At Grigoriou, we ran into an Anglican visitor from England and his Greek tour guide from Athens and we all decided to walk together to the next monastery, Dionysiou, which was nearly 2 hours away along a path that at no point seems to go along even ground, instead going continually up and down the ridges of the peninsula.

It was tough, tough walk, but as Bishop Athanasije (Jevtic) says, "The Holy Mountain is in the legs." Part of the experience is walking the paths that the saints trod.

The photo above is of the last uphill from Dionysiou's port up into the monastery.

Thursday, September 22, 2011

Triplets Update - Summer 2011

It has been too long since I posted some photos of the triplets. Here are some shots from one of our trips to the beaches of Halkidiki this summer.

Visiting with friends on our balcony one evening.

Paul getting buried in the sand on another trip to the beach.

Here are a couple shots from a trip down into the center of Thessaloniki. We stopped at a Starbucks for a coffee and the babies ran around in a grass area next to the outdoor seating. In the background is the Arch of Galerius, built around 300.

Our friend Iren from Hungary stopped by for a visit one day and played with the babies on the trampoline.

Some shots of the kids using the kaleidoscope feature.

Our friends Moses and Maria, with their two kids, came to visit one afternoon, and all five of the kids managed to pile on the swing.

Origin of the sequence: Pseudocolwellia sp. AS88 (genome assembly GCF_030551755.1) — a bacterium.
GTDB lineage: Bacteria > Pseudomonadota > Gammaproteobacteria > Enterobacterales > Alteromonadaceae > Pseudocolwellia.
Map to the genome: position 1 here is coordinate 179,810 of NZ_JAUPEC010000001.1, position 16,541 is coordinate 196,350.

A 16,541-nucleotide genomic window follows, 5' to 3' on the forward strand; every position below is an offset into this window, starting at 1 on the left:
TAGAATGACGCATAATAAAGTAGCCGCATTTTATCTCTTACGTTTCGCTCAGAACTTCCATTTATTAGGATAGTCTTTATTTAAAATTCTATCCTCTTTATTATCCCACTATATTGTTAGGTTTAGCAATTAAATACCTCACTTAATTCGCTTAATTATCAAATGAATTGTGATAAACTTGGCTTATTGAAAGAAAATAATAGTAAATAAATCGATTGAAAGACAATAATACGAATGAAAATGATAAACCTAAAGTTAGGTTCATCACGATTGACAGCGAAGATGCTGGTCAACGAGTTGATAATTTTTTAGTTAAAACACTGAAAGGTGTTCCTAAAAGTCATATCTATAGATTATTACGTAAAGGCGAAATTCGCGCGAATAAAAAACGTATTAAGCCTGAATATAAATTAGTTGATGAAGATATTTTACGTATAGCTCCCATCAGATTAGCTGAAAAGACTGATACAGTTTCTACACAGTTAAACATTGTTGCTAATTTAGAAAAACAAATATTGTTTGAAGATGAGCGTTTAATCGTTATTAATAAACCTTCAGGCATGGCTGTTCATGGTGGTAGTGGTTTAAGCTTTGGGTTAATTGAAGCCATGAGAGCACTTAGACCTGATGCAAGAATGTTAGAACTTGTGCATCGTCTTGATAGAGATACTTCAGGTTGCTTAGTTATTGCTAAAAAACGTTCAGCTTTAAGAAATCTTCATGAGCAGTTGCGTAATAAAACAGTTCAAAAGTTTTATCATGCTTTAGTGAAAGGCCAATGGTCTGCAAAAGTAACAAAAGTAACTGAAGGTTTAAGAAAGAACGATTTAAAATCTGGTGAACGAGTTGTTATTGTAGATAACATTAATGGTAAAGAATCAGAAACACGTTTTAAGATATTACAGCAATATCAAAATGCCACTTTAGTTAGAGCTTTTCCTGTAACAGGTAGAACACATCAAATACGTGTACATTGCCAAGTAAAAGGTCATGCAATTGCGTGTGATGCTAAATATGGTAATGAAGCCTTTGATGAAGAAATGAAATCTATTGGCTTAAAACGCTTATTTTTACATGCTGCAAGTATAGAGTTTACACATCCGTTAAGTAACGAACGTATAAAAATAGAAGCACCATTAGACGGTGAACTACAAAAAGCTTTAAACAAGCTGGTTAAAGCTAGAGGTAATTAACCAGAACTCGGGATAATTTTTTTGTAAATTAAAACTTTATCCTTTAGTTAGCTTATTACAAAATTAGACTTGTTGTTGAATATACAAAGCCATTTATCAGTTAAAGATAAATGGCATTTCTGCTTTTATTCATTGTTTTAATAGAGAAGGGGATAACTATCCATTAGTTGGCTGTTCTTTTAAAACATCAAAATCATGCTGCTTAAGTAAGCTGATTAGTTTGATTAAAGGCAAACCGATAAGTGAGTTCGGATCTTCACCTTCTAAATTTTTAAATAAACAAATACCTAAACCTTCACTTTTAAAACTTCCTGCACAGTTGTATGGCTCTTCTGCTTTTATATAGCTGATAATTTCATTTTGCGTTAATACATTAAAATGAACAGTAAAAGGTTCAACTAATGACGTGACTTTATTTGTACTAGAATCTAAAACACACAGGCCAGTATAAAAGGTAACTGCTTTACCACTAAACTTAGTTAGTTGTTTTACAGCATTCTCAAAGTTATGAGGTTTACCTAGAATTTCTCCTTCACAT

For a few more photos, click here.

Wednesday, September 21, 2011

Back Home (in Greece)

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Back in Greece, there wasn't quite as much snow as I had seen in Crater Lake!

Pelagia's mother was visiting and she gave us the opportunity to get away for a day, so we drove over to the east side of the second leg of Halkidiki. It takes about 2 hours to get there from Thessaloniki, but it's truly beautiful. The second leg is not nearly as developed as the first leg.

We drove the complete circuit around the second leg, stopping at many of the beaches. In my opinion, the most beautiful was Sarti (photo above). Across the gulf you can see Mt. Athos and you can even make out individual monasteries such as Simonopetra, Dionysiou, etc.

A shot of one of the beaches we stopped at.

Back home with the babies, we had a good time with Pelagia's mother. One day, we visited Elder Paisios' grave at Souroti. Here Benjamin is venerating his grave.

Just down the road from our house, there has been some work (sporadically) on a new apartment building. The babies love the big backhoe. Here they are inside of it.

Tuesday, September 20, 2011

The Way Back to Greece

Near the end of my stay in Oregon, my hosts, the Lubliners, took me out to the central Oregon Coast. This is quite different from what I was used to from Florida and Greece! It is very rugged and only the very hearty go swimming in the cold water (even in July!)

Popadija Esther and I went for a walk on the top of some relatively small sand dunes (caused by the nearly nonstop strong winds). Above, you can see we slid down one sand dune.

Look how we were bundled up in the middle of summer!

On my way back to Greece, I stopped in Los Angeles for a few days to visit Bishop Maxim and the headquarters of the Western American Diocese of the Serbian Orthodox Church. This was my first time in Southern California and I was very impressed by the weather.

Finally, I headed back to Greece near the end of July. I had a long 9 hour layover in Rome, so I went into the city for a few hours to visit some of the 5th century churches. At one of them, I noticed this contraption above. You drop your coin into a slot (like a vending machine) and one of the electric candles lights up at random for a certain amount of time!

For more photos from Crater Lake and the Oregon Coast, click here.